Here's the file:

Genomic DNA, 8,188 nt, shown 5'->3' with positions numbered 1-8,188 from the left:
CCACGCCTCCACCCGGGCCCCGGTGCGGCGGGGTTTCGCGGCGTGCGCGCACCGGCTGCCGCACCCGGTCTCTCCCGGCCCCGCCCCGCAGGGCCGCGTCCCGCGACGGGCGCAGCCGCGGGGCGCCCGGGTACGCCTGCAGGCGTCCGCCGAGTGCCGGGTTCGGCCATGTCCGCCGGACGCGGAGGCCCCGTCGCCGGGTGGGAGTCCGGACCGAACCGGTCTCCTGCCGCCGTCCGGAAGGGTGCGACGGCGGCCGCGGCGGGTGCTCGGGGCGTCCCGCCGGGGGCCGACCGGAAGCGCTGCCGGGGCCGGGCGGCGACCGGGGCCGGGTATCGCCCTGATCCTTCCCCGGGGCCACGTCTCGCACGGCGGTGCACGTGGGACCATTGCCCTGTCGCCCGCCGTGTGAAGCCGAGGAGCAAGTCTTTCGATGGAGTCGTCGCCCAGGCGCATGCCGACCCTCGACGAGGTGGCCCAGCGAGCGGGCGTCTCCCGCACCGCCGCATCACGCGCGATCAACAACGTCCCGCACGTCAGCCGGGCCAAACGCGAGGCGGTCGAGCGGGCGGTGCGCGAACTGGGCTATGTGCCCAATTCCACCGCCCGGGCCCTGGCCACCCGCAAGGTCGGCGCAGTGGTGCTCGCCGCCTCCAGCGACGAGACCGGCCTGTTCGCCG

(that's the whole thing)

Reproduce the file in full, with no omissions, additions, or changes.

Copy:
Genomic DNA, 8,188 nt, shown 5'->3' with positions numbered 1-8,188 from the left:
CCACGCCTCCACCCGGGCCCCGGTGCGGCGGGGTTTCGCGGCGTGCGCGCACCGGCTGCCGCACCCGGTCTCTCCCGGCCCCGCCCCGCAGGGCCGCGTCCCGCGACGGGCGCAGCCGCGGGGCGCCCGGGTACGCCTGCAGGCGTCCGCCGAGTGCCGGGTTCGGCCATGTCCGCCGGACGCGGAGGCCCCGTCGCCGGGTGGGAGTCCGGACCGAACCGGTCTCCTGCCGCCGTCCGGAAGGGTGCGACGGCGGCCGCGGCGGGTGCTCGGGGCGTCCCGCCGGGGGCCGACCGGAAGCGCTGCCGGGGCCGGGCGGCGACCGGGGCCGGGTATCGCCCTGATCCTTCCCCGGGGCCACGTCTCGCACGGCGGTGCACGTGGGACCATTGCCCTGTCGCCCGCCGTGTGAAGCCGAGGAGCAAGTCTTTCGATGGAGTCGTCGCCCAGGCGCATGCCGACCCTCGACGAGGTGGCCCAGCGAGCGGGCGTCTCCCGCACCGCCGCATCACGCGCGATCAACAACGTCCCGCACGTCAGCCGGGCCAAACGCGAGGCGGTCGAGCGGGCGGTGCGCGAACTGGGCTATGTGCCCAATTCCACCGCCCGGGCCCTGGCCACCCGCAAGGTCGGCGCAGTGGTGCTCGCCGCCTCCAGCGACGAGACCGGCCTGTTCGCCG